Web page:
Philosophy - Doctoral Theses

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    Normative expectations and subjective beliefs: an incentivised experimental study
    (University College Cork, 2022-12-12) Wang, Cuizhu; Ross, Don; Harrison, Glenn; Georgia State University; University of Cape Town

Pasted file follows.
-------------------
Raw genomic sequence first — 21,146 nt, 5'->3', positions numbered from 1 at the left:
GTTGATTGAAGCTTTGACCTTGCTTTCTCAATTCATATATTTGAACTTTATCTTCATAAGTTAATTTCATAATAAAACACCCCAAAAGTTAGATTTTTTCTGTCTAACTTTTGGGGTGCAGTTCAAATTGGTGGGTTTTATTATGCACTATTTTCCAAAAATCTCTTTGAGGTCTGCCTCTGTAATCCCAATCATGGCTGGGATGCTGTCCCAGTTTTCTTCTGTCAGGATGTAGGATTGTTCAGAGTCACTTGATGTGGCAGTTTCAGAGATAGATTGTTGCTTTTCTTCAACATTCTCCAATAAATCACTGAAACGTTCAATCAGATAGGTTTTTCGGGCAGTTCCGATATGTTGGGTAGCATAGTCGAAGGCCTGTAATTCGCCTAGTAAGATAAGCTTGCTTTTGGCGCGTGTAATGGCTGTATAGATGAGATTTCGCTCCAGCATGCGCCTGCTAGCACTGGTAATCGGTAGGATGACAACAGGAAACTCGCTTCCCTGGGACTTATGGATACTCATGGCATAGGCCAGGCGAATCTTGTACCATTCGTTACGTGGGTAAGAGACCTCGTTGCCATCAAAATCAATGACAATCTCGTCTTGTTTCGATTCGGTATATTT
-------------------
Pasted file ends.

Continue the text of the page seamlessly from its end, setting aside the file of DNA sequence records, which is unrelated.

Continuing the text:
This thesis is an experimental study to investigate the operationalisability of the theory of social norms provided by Cristina Bicchieri. In Chapter 1 I critically summarise a main theme from recent literature and distinguish the accounts of norms based on social preferences from accounts based on social structure. I also summarise different theorists’ accounts of social norms as a social construct, in addition to surveying some issues scholars have raised empirically. Chapter 2 reviews the conceptual analysis of social norms by Bicchieri as a social structure based account. Bicchieri’s conceptual analysis introduces three kinds of condition for norm identification. I review these in detail, and suggest hypothesis testing corresponding to each kind of condition. Chapter 2 briefly analyses a critical problem for Bicchieri’s theory. Chapter 3 provides philosophical background that supports the intentional concepts applied in Bicchieri’s analysis of social norms. I suggest that the Dennettian account of Intentional Stance is the best philosophical framework for Bicchieri’s account of social norms. I also argue that Revealed Preference Theory from economics is an application of the Intentional Stance. I conjecture that adopting the Intentional Stance and applying Revealed Preference Theory to empirical data can allow for improved operationalisation of Bicchieri’s conceptual analysis. In Chapter 4 I provide critical review of some key experimental work by Bicchieri and co-authors applying her conceptual analysis of social norms. I then provide a critical review of a widely used toolbox from the current economic literature for norm elicitation. Then I introduce a more rigorous experimental protocol for investigating social norms understood following Bicchieri’s analysis. The toolbox suggested in my thesis addresses limitations identified in Bicchieri’s empirical work. Chapter 5 presents design of the experiment administered as the core element of the thesis. Chapter 6 shows and analyses the results from the experiments described in Chapter 5. It also introduces the statistical models used in my thesis to assess the extent to which Bicchieri’s analyses successfully guides experimental identification of social norms. Chapter 7 offers concluding theoretical reflections, and discusses possible extensions of the research presented in this thesis.